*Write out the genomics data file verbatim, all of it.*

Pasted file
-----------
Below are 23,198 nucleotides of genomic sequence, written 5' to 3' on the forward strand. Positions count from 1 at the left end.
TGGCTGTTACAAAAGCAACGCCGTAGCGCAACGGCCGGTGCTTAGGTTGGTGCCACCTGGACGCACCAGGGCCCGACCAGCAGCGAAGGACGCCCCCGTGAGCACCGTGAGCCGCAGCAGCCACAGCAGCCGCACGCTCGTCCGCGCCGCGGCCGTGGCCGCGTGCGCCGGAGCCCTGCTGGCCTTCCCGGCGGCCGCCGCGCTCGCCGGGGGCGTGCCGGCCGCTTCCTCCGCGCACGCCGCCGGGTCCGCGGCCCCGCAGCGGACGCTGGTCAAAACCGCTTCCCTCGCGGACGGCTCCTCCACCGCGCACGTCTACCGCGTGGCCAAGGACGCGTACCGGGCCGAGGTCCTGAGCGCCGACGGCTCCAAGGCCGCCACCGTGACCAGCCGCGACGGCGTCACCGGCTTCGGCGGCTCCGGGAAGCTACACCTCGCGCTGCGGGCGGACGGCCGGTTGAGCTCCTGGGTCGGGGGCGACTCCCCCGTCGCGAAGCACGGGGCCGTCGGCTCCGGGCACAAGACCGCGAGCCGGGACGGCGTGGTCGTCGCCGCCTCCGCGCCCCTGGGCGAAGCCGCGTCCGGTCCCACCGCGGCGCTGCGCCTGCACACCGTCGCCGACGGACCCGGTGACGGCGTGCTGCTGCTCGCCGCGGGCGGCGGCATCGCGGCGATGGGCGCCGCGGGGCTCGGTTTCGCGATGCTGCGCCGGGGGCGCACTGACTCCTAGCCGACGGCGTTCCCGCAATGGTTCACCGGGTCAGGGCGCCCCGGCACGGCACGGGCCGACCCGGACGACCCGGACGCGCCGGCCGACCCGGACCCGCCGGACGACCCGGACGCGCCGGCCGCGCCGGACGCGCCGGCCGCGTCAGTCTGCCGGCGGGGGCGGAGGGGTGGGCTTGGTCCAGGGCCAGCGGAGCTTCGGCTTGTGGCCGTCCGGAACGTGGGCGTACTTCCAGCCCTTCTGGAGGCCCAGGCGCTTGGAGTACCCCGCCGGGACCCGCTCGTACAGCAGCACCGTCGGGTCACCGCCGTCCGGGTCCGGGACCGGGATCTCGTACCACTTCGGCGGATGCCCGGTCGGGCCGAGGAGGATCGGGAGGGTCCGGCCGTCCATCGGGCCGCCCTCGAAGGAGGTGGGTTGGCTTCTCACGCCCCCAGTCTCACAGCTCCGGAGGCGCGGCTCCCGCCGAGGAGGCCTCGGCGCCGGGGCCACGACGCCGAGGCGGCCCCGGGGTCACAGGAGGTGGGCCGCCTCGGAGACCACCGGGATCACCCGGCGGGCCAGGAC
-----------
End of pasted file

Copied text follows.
Below are 23,198 nucleotides of genomic sequence, written 5' to 3' on the forward strand. Positions count from 1 at the left end.
TGGCTGTTACAAAAGCAACGCCGTAGCGCAACGGCCGGTGCTTAGGTTGGTGCCACCTGGACGCACCAGGGCCCGACCAGCAGCGAAGGACGCCCCCGTGAGCACCGTGAGCCGCAGCAGCCACAGCAGCCGCACGCTCGTCCGCGCCGCGGCCGTGGCCGCGTGCGCCGGAGCCCTGCTGGCCTTCCCGGCGGCCGCCGCGCTCGCCGGGGGCGTGCCGGCCGCTTCCTCCGCGCACGCCGCCGGGTCCGCGGCCCCGCAGCGGACGCTGGTCAAAACCGCTTCCCTCGCGGACGGCTCCTCCACCGCGCACGTCTACCGCGTGGCCAAGGACGCGTACCGGGCCGAGGTCCTGAGCGCCGACGGCTCCAAGGCCGCCACCGTGACCAGCCGCGACGGCGTCACCGGCTTCGGCGGCTCCGGGAAGCTACACCTCGCGCTGCGGGCGGACGGCCGGTTGAGCTCCTGGGTCGGGGGCGACTCCCCCGTCGCGAAGCACGGGGCCGTCGGCTCCGGGCACAAGACCGCGAGCCGGGACGGCGTGGTCGTCGCCGCCTCCGCGCCCCTGGGCGAAGCCGCGTCCGGTCCCACCGCGGCGCTGCGCCTGCACACCGTCGCCGACGGACCCGGTGACGGCGTGCTGCTGCTCGCCGCGGGCGGCGGCATCGCGGCGATGGGCGCCGCGGGGCTCGGTTTCGCGATGCTGCGCCGGGGGCGCACTGACTCCTAGCCGACGGCGTTCCCGCAATGGTTCACCGGGTCAGGGCGCCCCGGCACGGCACGGGCCGACCCGGACGACCCGGACGCGCCGGCCGACCCGGACCCGCCGGACGACCCGGACGCGCCGGCCGCGCCGGACGCGCCGGCCGCGTCAGTCTGCCGGCGGGGGCGGAGGGGTGGGCTTGGTCCAGGGCCAGCGGAGCTTCGGCTTGTGGCCGTCCGGAACGTGGGCGTACTTCCAGCCCTTCTGGAGGCCCAGGCGCTTGGAGTACCCCGCCGGGACCCGCTCGTACAGCAGCACCGTCGGGTCACCGCCGTCCGGGTCCGGGACCGGGATCTCGTACCACTTCGGCGGATGCCCGGTCGGGCCGAGGAGGATCGGGAGGGTCCGGCCGTCCATCGGGCCGCCCTCGAAGGAGGTGGGTTGGCTTCTCACGCCCCCAGTCTCACAGCTCCGGAGGCGCGGCTCCCGCCGAGGAGGCCTCGGCGCCGGGGCCACGACGCCGAGGCGGCCCCGGGGTCACAGGAGGTGGGCCGCCTCGGAGACCACCGGGATCACCCGGCGGGCCAGGAC